Entitled “How to Dispel Your Illusions,” Dyson there tells the story of being a young statistician with the Royal Air Force’s Bomber Command in the spring of 1944—a force that suffered, according to the United Kingdom’s Bomber Command Museum, “a loss rate comparable only to the worst slaughter of the First World War trenches.” To combat this horror, Dyson was charged with discovering the common denominator between the bomber crews that survived until the end of their thirty-mission tour of duty (about 25% of all air crews). Since they were succeeding when three out of four of their comrades were failing, Dyson’s superiors assumed that those successful crews were doing something that their less-successful colleagues (who were mostly so much less successful that they were no longer among the living) were not.
Bomber Command, that is, had a theory about why some survived and some died: “As [an air crew] became more skillful and more closely bonded,” Dyson writes that everyone at Bomber Command thought, “their chances of survival would improve.” So Dyson, in order to discover what that something was, plunged in among the data of all the bombing missions the United Kingdom had run over Germany since the beginning of the war. If he could find it, maybe it could be taught to the others—and the war brought that much closer to an end. But despite all his searching, Dyson never found that magic ingredient.
It wasn’t that Dyson didn’t look hard enough for it: according to Dyson, he “did a careful analysis of the correlation between the experience of the crews and their loss rates, subdividing the data into many small packages so as to eliminate effects of weather and geography.” Yet, no matter how many different ways he looked at the data, he could not find evidence that the air crews that survived were any different than the ones shot down over Berlin or lost in the North Sea: “There was no effect of experience,” Dyson’s work found, “on loss rate.” Who lived and who died while attempting to burn Dresden or blow up Hamburg was not a matter of experience: “whether a crew lived or died,” Dyson writes, “was purely a matter of chance.” The surviving crews possessed no magical ingredient. They couldn’t—perhaps because there wasn’t one.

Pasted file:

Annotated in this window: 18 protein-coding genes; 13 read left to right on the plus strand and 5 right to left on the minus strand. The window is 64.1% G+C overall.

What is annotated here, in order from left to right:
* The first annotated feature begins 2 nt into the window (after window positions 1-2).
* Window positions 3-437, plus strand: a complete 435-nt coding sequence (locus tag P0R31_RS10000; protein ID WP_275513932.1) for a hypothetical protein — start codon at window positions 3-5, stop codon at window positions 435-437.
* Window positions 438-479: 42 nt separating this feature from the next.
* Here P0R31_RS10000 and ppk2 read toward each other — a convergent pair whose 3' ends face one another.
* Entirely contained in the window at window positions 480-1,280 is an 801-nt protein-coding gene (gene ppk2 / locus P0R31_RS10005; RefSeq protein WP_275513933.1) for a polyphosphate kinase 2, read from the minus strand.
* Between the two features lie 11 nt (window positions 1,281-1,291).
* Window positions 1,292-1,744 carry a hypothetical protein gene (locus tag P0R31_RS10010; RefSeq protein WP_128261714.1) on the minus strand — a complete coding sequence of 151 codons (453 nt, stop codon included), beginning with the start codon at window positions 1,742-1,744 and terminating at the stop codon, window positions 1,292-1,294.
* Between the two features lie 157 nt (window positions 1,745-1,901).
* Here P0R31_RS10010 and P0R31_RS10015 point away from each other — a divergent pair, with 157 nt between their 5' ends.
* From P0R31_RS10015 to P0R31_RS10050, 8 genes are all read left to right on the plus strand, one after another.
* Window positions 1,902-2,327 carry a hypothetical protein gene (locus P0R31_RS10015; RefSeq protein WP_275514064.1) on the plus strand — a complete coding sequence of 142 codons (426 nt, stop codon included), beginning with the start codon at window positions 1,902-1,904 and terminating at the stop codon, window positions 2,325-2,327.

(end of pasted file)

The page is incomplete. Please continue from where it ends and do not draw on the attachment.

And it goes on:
Still, despite the conclusiveness of Dyson’s results his studies had no effect on the operations of Bomber Command: “The crews continued to die, experienced and inexperienced alike, until Germany was overrun and the war finally ended.” While Dyson’s research suggested that dying in the stratosphere over Lübeck had no relation to skill, no one at the highest levels wanted to admit that the survivors weren’t experts—that they were instead just lucky. Perhaps, had the war continued, Dyson’s argument might eventually have won out—but the war ended, fortunately (or not) for the air crews of the Royal Air Force, before Bomber Command had to admit he was right.
All of that, of course, might appear to have little to do with the Chicago Cubs—until it’s recognized that the end of their century-long championship drought had everything to do with the eventual success of Dyson’s argument. Unlike Bomber Command, the Cubs have been at the forefront of what The Ringer’s Rany Jazayerli calls baseball’s “Great Analytics War”—and unlike the contest between Dyson and his superiors, that war has had a definite conclusion. The battle between what Jazayerli calls an “objective, data-driven view” and an older vision of baseball “ended at 48 minutes after midnight on November 3”—when the Cubs (led by a general manager who, like Dyson, trusted to statistical analysis) recorded the final out of the 2016 season.
That general manager is Theo Epstein—a man who was converted to Dyson’s “faith” at an early age. According to ESPN, Epstein, “when he was 12 … got his first Bill James historical abstract”—and as many now recognize, James pioneered applying the same basic approach Dyson used to think about how to bomb Frankfurt to winning baseball games. An obscure graduate of the University of Kansas, after graduation James took a job as a night security guard at the Stokely-Van Camp pork and beans cannery in Kansas City—and while isolated in what one imagines were the sultry (or wintry) Kansas City evenings of the 1970s, James had plenty of time to think about what interested him. That turned out to be somewhat like the problem Dyson had faced a generation earlier: where Dyson was concerned with how to win World War II, James was interested in what appeared to be the much-less portentous question of how to win the American League. James thereby invented an entire field—what’s now known as sabermetrics, or the statistical study of baseball—and in so doing, the tools James invented have become the keys to baseball’s kingdom. After all, Epstein—employed by a team owner who hired James as a consultant in 2003—not only used James’ work to end the Cubs’ errand in baseball’s wilderness but also, as all the world knows, constructed the Boston Red Sox championship teams of 2004 and 2007.